A two-degree graduate of the University of Illinois (earning his bachelor’s and juris doctor degrees in 1966 and 1969 respectively), he went on to earn a master of law degree in 1977 from Harvard Law School.

Vitt, professor of plant biology and chair of his department, is considered one of the world’s top authorities on peatlands (areas made up of dead plant material that has not decomposed). He has produced seminal work not just on peatlands but on mosses and associated plants and was one of the first to discover indications of melting permafrost, in retrospect a major finding with regard to global climate change.

Over the last eight years, Vitt has published two books and 39 refereed journal articles. Annual citations of his work total 98 per year since 1985. He serves as editor of “The Bryologist,” his field’s top journal. He also directs PEATNET, a global network for peatland research funded by the National Science Foundation.

Vitt earned his bachelor’s in 1967 from Southeast Missouri State University and his master’s and doctorate from the University of Michigan in 1968 and 1970 respectively.

Weeks, professor of history, focuses on nationality and ethnicity in East Central Europe. His working knowledge of 12 languages allows him access to a broad array of source material not available to most historians.

Weeks has written books on such topics as Czarist policies of “Russification” in the 19th century and the Jewish assimilationist movement and the rise of Jewish identity in Poland. His newest book focuses on the shifting national and imperial struggles and identities in Vilnius, Lithuania. His publishing record includes some 30 journal articles, a dozen book chapters, more than 60 conference papers and in excess of 130 book reviews.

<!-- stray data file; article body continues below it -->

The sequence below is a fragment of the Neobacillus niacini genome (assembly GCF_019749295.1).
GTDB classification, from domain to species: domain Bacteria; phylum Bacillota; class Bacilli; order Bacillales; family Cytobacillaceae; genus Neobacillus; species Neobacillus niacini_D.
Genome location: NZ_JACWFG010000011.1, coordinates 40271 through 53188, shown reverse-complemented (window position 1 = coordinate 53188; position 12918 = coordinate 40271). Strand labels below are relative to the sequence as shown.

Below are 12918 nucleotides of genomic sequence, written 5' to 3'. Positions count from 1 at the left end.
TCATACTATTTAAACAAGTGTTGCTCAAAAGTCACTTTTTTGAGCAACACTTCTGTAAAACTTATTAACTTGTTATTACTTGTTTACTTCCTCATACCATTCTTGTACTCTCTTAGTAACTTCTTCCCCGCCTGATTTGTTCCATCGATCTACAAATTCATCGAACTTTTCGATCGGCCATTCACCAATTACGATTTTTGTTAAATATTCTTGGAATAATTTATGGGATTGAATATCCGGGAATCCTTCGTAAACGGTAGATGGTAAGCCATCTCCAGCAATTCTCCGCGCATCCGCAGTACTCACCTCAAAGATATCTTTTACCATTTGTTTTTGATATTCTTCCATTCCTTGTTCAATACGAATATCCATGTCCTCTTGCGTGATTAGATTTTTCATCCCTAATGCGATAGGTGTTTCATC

Weeks earned his undergraduate and master’s degrees from the University of Colorado in 1980 and 1984 respectively and his doctorate in 1992 from the University of California, Berkeley.

Williard, associate professor of forestry, focuses on the movement of phosphorus, nitrogen and sediment in agricultural watersheds; quantification of the water quality benefits conferred by buffer strips; the role of invasive, nitrogen-fixing species in nitrogen leaching; and nitrogen biogeochemistry in forested watersheds. Among his current projects is an assessment of the environmental impact of tank training at Fort Knox.

Williard’s research has brought in more than $3 million in external support and has resulted in 32 peer-reviewed publications, two book chapters, 59 abstracts, 25 invited talks and 78 presentations at meetings held in settings ranging from regional to international.

Williard earned his bachelor’s in 1994 at Lehigh University in Bethlehem, Pa., and his master’s and doctoral degrees in 1996 and 1999 respectively at The Pennsylvania State University.

Zhang, associate professor of electrical and computer engineering, has won national and international attention for his work on real-time embedded systems and computer architecture from other researchers, federal agencies such as the National Science Foundation and major corporations such as The Boeing Co. and Lockheed-Martin Corp.

In the last two years alone, he has received four major awards totaling roughly half a million dollars from the NSF, and he serves as a panelist for that agency, reviewing research proposals by others in his field. International journals have published his work, which is widely cited by researchers both here and abroad. He also serves as an associate editor for “International Journal of Computers and Applications.”

Zhang, who earned both undergraduate and graduate degrees in his native China, received his doctorate from The Pennsylvania State University in 2003.

Mary McAseyGordonWilliam A. SchroederDale H. Vitt

Theodore R. WeeksKarl W.J. WilliardWei Zhang